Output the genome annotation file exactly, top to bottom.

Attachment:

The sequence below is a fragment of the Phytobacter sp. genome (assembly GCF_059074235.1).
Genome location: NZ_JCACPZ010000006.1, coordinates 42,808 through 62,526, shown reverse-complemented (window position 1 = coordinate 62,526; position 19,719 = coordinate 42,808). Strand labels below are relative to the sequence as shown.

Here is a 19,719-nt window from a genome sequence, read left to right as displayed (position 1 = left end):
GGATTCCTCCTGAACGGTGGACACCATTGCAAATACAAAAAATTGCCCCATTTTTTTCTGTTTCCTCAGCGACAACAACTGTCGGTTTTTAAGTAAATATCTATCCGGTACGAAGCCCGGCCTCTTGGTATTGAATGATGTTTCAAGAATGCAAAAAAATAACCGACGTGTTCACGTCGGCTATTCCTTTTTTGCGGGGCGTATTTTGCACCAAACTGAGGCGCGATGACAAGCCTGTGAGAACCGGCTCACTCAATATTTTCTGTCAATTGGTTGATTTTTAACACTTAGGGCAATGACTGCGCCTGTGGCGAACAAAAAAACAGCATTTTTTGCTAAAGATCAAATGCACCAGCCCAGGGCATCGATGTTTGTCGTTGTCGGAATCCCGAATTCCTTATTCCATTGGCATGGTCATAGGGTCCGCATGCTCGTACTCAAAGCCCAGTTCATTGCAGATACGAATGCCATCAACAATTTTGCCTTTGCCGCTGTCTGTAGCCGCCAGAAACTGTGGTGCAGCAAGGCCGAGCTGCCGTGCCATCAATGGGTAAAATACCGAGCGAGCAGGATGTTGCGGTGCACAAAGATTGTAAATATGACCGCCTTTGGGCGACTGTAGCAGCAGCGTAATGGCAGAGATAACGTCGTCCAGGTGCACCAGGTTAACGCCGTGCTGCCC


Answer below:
The sequence below is a fragment of the Phytobacter sp. genome (assembly GCF_059074235.1).
Genome location: NZ_JCACPZ010000006.1, coordinates 42,808 through 62,526, shown reverse-complemented (window position 1 = coordinate 62,526; position 19,719 = coordinate 42,808). Strand labels below are relative to the sequence as shown.

Here is a 19,719-nt window from a genome sequence, read left to right as displayed (position 1 = left end):
GGATTCCTCCTGAACGGTGGACACCATTGCAAATACAAAAAATTGCCCCATTTTTTTCTGTTTCCTCAGCGACAACAACTGTCGGTTTTTAAGTAAATATCTATCCGGTACGAAGCCCGGCCTCTTGGTATTGAATGATGTTTCAAGAATGCAAAAAAATAACCGACGTGTTCACGTCGGCTATTCCTTTTTTGCGGGGCGTATTTTGCACCAAACTGAGGCGCGATGACAAGCCTGTGAGAACCGGCTCACTCAATATTTTCTGTCAATTGGTTGATTTTTAACACTTAGGGCAATGACTGCGCCTGTGGCGAACAAAAAAACAGCATTTTTTGCTAAAGATCAAATGCACCAGCCCAGGGCATCGATGTTTGTCGTTGTCGGAATCCCGAATTCCTTATTCCATTGGCATGGTCATAGGGTCCGCATGCTCGTACTCAAAGCCCAGTTCATTGCAGATACGAATGCCATCAACAATTTTGCCTTTGCCGCTGTCTGTAGCCGCCAGAAACTGTGGTGCAGCAAGGCCGAGCTGCCGTGCCATCAATGGGTAAAATACCGAGCGAGCAGGATGTTGCGGTGCACAAAGATTGTAAATATGACCGCCTTTGGGCGACTGTAGCAGCAGCGTAATGGCAGAGATAACGTCGTCCAGGTGCACCAGGTTAACGCCGTGCTGCCC